How Researchers Came Up With Nutrition Requirements (It's More Interesting Than You Think)

"Volunteers," by which we mean prisoners, were deprived of nutrients and then given the bare minimum they needed to be restored to health.

Food Politics
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My Tuesday question from student readers of NYU's Washington Square News:

Question: How can we determine our individual caloric, vitamin, carbohydrates, fats and other intake requirements per day based on our own individual weight, height and lifestyle?

Answer: You can't. You will have to be satisfied with estimates based on measurements performed years ago on a small number of study subjects.

We require calories and nutrients -- 40 to 50 separate substances that our bodies cannot make, we must get from food. Because these interact, studying one at a time gives results that may well be misleading.

Early nutrition scientists got "volunteers"-- in quotes because study subjects often were prisoners -- to consume diets depleted in vitamin C, for example. They waited until the subjects began to develop scurvy, a sign of vitamin C deficiency. Then they fed the subjects the smallest amount of vitamin C that would eliminate symptoms.

Because individuals vary in nutrient requirements, scientists used this data to estimate the range of nutrient intake that would meet the needs of practically everyone.

The Institute of Medicine compiles such data into Dietary Reference Intakes and presents the estimates by sex and age group. You can look up your requirements in DRI tables. DRIs account for the needs of 98 percent of the population. If your requirements are average, you will need less.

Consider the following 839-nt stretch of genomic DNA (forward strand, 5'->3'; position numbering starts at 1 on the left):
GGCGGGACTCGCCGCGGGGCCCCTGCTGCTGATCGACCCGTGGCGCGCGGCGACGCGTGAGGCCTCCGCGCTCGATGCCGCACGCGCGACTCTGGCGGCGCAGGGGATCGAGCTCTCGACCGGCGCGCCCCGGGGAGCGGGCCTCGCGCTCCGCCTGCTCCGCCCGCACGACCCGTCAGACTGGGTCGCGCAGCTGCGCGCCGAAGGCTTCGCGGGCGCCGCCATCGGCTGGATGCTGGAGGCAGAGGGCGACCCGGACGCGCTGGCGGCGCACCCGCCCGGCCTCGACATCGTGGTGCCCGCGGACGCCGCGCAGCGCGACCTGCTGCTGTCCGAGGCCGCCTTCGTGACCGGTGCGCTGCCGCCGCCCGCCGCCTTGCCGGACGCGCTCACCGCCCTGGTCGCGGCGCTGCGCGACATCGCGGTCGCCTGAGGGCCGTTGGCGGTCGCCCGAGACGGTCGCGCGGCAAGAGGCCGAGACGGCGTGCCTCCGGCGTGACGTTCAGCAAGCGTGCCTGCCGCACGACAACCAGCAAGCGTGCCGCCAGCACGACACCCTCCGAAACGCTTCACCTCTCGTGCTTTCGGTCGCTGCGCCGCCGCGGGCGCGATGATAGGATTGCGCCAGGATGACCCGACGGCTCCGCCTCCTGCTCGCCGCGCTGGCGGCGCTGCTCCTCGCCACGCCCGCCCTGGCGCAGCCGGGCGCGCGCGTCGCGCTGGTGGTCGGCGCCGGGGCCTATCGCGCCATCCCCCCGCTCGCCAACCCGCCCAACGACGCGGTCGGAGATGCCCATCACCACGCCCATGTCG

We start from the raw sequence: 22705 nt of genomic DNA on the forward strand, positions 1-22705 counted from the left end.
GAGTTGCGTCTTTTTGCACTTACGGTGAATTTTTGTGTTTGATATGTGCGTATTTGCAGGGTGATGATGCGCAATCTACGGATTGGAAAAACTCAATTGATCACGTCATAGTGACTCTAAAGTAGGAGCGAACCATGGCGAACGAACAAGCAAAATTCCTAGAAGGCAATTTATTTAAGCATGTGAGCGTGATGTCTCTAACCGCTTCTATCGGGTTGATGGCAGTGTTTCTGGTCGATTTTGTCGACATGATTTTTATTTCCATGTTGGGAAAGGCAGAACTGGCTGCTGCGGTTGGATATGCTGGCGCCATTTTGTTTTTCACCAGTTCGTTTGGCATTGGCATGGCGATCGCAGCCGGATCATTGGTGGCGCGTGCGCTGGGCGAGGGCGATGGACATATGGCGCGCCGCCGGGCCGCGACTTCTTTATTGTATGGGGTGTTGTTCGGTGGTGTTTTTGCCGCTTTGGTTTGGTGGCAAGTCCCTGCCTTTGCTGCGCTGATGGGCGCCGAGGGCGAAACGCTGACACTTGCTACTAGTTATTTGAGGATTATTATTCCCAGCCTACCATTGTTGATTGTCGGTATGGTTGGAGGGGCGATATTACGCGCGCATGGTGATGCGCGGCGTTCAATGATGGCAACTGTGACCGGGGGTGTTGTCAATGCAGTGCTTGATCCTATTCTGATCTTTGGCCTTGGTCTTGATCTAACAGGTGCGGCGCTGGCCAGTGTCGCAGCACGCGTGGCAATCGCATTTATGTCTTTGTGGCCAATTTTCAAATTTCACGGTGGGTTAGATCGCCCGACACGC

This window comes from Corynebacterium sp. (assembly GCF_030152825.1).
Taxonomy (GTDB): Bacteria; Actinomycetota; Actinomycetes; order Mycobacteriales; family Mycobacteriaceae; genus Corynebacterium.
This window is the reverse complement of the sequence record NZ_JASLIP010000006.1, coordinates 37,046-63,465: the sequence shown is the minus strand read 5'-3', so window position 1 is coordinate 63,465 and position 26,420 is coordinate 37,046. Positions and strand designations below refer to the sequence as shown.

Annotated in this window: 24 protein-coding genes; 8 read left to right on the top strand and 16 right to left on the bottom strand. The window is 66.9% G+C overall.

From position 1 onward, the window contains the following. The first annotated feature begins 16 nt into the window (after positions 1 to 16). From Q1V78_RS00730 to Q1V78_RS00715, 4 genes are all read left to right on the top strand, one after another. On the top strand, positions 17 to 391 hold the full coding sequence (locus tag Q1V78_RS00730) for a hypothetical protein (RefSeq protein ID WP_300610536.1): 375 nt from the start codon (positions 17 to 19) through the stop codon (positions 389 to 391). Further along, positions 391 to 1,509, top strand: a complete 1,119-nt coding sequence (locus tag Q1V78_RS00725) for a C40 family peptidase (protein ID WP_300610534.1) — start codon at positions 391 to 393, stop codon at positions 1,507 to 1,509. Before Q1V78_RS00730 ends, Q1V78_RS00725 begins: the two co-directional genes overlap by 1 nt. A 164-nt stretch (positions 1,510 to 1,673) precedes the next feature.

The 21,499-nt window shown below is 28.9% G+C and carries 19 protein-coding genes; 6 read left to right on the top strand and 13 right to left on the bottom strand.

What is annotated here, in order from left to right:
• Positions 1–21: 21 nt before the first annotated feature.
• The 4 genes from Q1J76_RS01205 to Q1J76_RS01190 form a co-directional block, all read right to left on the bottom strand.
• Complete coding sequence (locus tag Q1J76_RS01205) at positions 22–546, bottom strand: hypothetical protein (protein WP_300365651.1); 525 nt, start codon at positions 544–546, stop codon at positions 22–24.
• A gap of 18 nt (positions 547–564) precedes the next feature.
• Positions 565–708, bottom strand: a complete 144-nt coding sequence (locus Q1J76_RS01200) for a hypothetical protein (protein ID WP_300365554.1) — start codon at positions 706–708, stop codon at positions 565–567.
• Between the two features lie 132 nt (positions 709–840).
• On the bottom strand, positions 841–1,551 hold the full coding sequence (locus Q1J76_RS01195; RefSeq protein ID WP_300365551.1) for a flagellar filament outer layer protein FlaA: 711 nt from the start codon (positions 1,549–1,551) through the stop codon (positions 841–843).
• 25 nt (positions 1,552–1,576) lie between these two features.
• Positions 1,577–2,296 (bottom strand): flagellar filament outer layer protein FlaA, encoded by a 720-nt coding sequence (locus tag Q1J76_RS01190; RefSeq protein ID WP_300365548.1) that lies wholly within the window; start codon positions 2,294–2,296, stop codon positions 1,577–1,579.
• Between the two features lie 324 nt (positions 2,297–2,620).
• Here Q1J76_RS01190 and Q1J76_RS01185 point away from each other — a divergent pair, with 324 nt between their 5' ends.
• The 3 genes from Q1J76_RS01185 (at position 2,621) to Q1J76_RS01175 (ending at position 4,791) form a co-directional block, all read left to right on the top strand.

Few American adults show signs of nutrient deficiencies, but if you are worried about your own intake of nutrients, you can take a multivitamin supplement. Note, however, that we have no evidence to show supplements make healthy people healthier.

You can estimate calories by looking up everything you eat or drink in food composition tables, but it is easier to weigh yourself at regular intervals. If you are gaining weight, you are eating too many calories for your activity level.

With nutrition, it's best to get comfortable with estimates and probabilities.

Fortunately, eating a healthy diet takes care of nutrients without your having to give them a thought. Eat your veggies!

A version of this article appeared in the Tuesday, May 1 print edition. Marion Nestle is a contributing columnist. Email her questions at dining@nyunews.com.

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This post originally appeared on Food Politics, an Atlantic partner site.



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Marion Nestle is a professor in the Department of Nutrition, Food Studies, and Public Health at New York University. She is the author of Food Politics, Safe Food, What to Eat, and Pet Food Politics. More

Nestle also holds appointments as Professor of Sociology at NYU and Visiting Professor of Nutritional Sciences at Cornell. She is the author of three prize-winning books: Food Politics: How the Food Industry Influences Nutrition and Health (revised edition, 2007), Safe Food: The Politics of Food Safety (2003), and What to Eat (2006). Her most recent book is Feed Your Pet Right: The Authoritative Guide to Feeding Your Dog and Cat. She writes the Food Matters column for The San Francisco Chronicle and blogs almost daily at Food Politics.

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